There is no shortage of inspiration for philosophers in Milan, especially those interested in elements of praxis. What I was not expecting is the spiritual focus of their fashion philosophy. It makes me wonder if it is mostly pacific angels like Gabriel, or warriors like Michael one would be more likely to encounter there, and what kind of messages they might bring. Corso Buenos Aires is a surprising place for such encounters between two worlds, but then again, God’s ways are different from ours.
Wild joy this Christmas, to rediscover Mircea Eliade’s Autobiography, in the original (Romanian) edition. Not only a book, but a feast – the best (and most humbling) example of a genuine, complex Bildung process that I know. Self-cultivation as an intellectual journey that is as vivid and concrete as the process of physical growth and development in childhood. This is so much more than education, as it encompasses personal and professional development; and it seems, the wilder the better. Rereading the book (so breathtakingly genuine and absorbing, it feels like seeing the sea or snow for the first time), one cannot help wondering – what is it that we are we all doing here, trying to teach within the confines of the university?
Eliade uses a phrase from Balzac for the title of the chapter about his university years – À nous deux, maintenant! (It’s between you and me now!) Though younger than Rastignac and with a father still alive (and a major influence on him), Eliade resembles the 19th century character in his defiance of society and institutional constrains – albeit with very different ambitions. Indeed, he will become a university professor himself – and a notoriously popular one too.
Getting lost in a book, on top of one of the seven hills of Iasi, the new Rome – now THAT is Christmas!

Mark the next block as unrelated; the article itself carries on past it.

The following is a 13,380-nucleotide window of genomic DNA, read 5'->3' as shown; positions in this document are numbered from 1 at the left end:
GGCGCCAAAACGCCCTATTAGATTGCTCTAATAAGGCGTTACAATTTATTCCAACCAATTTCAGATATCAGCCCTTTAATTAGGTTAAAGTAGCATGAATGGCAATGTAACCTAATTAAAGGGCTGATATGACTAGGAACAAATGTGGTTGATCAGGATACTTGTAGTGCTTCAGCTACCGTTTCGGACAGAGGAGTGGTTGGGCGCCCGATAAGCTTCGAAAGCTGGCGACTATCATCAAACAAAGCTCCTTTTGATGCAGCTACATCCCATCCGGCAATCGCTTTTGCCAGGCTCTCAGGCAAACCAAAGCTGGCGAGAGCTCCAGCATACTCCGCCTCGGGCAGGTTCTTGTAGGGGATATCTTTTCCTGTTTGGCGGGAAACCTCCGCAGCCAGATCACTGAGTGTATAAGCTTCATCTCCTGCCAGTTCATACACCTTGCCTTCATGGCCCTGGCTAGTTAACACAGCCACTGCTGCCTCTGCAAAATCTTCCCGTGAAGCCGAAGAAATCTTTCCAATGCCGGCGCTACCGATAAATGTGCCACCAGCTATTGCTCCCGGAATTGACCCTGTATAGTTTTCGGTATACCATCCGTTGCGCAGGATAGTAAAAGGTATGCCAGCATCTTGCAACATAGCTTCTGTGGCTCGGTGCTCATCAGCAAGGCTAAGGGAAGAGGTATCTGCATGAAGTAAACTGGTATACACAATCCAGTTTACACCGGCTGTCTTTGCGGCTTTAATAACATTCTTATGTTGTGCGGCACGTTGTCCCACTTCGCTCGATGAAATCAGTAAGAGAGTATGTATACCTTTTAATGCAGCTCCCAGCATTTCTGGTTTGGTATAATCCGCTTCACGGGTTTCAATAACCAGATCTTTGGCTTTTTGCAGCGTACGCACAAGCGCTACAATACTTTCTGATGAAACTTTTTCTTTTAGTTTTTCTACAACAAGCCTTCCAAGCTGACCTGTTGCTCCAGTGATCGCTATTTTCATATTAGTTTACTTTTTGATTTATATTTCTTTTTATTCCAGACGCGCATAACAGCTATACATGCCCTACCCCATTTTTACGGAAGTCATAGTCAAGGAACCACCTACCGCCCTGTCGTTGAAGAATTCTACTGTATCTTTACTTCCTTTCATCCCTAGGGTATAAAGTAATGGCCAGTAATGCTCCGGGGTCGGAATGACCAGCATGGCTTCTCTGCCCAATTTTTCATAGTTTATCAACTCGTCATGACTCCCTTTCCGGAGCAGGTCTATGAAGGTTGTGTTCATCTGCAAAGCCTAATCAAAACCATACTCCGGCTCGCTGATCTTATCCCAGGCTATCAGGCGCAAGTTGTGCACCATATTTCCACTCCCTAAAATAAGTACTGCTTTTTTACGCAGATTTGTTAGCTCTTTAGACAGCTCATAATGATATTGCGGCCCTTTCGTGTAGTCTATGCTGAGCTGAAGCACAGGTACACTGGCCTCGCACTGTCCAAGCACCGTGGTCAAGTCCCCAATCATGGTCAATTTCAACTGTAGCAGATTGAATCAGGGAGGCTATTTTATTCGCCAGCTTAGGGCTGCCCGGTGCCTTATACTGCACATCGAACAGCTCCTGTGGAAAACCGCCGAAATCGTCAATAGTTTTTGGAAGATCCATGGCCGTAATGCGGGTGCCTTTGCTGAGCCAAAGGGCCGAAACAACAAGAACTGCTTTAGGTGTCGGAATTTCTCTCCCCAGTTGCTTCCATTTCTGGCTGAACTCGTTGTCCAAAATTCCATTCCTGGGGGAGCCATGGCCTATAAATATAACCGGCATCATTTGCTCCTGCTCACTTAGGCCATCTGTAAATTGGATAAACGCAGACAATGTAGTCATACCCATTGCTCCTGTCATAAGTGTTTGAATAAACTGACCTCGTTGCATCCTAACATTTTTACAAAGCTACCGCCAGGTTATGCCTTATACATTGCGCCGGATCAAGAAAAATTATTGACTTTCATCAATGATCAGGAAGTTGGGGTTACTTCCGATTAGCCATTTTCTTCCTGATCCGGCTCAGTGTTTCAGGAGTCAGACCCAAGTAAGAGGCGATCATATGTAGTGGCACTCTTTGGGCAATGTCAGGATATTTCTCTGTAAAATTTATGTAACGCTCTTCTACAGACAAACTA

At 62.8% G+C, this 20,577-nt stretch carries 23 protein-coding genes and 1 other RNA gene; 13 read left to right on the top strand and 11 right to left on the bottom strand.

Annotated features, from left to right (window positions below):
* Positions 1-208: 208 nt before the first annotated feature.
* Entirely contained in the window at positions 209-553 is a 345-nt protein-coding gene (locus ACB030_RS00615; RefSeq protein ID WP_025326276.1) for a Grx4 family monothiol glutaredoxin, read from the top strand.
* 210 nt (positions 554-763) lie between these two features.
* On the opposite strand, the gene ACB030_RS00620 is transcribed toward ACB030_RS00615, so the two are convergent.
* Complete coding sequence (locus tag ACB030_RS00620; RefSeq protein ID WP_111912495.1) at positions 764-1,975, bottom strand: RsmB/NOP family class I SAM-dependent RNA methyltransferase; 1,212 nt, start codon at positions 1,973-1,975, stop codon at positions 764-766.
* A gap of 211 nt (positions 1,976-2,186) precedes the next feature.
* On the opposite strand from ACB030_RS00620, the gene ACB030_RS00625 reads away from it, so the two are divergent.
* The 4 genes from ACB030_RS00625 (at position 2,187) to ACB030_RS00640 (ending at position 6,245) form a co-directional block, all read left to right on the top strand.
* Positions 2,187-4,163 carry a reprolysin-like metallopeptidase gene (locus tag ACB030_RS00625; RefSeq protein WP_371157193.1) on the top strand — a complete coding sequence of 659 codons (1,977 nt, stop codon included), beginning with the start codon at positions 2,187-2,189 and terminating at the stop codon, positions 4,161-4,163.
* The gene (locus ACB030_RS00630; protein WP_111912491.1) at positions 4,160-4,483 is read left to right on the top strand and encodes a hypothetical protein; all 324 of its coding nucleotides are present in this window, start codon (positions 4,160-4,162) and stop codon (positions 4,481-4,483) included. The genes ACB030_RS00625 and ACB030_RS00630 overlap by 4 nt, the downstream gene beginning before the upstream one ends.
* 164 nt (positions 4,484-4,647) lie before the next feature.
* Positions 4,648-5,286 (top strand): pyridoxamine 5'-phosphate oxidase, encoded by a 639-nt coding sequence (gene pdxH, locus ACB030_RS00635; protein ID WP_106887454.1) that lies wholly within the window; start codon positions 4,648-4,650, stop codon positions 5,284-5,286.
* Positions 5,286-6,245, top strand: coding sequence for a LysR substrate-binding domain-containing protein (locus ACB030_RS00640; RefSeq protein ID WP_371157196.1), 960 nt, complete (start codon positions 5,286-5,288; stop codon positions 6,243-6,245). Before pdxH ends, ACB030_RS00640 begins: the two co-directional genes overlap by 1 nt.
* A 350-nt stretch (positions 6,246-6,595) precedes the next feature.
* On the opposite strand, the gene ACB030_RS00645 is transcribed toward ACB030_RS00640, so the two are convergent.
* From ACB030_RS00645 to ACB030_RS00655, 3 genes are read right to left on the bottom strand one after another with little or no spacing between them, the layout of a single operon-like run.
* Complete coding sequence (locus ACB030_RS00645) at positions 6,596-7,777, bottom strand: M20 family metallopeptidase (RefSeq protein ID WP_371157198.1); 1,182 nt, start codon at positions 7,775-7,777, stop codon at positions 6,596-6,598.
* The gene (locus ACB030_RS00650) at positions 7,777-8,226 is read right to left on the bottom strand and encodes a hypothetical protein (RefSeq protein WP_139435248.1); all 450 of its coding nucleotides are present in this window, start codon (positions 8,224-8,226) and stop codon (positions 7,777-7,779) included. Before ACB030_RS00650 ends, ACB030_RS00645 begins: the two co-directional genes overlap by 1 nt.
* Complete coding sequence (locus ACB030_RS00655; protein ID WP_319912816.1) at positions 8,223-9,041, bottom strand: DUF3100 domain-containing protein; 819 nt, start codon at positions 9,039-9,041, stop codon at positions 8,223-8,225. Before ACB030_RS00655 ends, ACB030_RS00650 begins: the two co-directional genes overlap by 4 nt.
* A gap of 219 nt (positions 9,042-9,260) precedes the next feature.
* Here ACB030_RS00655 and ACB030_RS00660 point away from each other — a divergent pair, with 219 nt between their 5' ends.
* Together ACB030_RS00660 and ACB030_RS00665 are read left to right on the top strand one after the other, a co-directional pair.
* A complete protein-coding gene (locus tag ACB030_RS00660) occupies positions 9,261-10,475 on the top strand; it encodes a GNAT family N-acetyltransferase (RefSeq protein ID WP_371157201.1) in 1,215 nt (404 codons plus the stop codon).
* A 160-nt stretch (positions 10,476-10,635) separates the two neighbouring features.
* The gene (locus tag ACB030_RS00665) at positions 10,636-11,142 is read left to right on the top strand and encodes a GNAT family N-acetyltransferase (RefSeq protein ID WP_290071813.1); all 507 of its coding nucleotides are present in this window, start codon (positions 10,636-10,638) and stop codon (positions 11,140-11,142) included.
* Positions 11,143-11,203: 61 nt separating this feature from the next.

Crisp winter day. The cold blue sky – as clean, majestic, and utterly indifferent as a blue-blooded aristocratic behaviour.
On the sixth floor of a palazzo in Viale Monza, one feels closer to the sky than to the busy road underneath.
At 9am, most persiane are still down. An hour and a half earlier it was still dark. Italians rise with the light.
This is the Mediterranean world – get up late, stay up late. Enjoy the light and the open space. Take your time, don’t rush through the hours of the day as we do in London. Live through time, instead.
A man, hat-in-hand, on Corso Venezia – one of the richest areas in Milan. He waits, he takes a step towards each passer-by and then, out of the blue, asks – Non mi vedi? “I’m here. Don’t you see me?”
Indeed, what is wrong with us all, passing through life in such a rush, neither seeing nor hearing the others as flesh and blood individuals right here, next to us? Most of the time we only see them as a collective, and in a predetermined, often institutionalized setting. Other than that, we treat people passing by as just shadows. Non mi vedi may be the most natural question in the world – be that the Mediterranean one, or elsewhere. It may well be that God spoke to us right there and then, between the misery and the lush life on Corso Venezia, through the words of a beggar.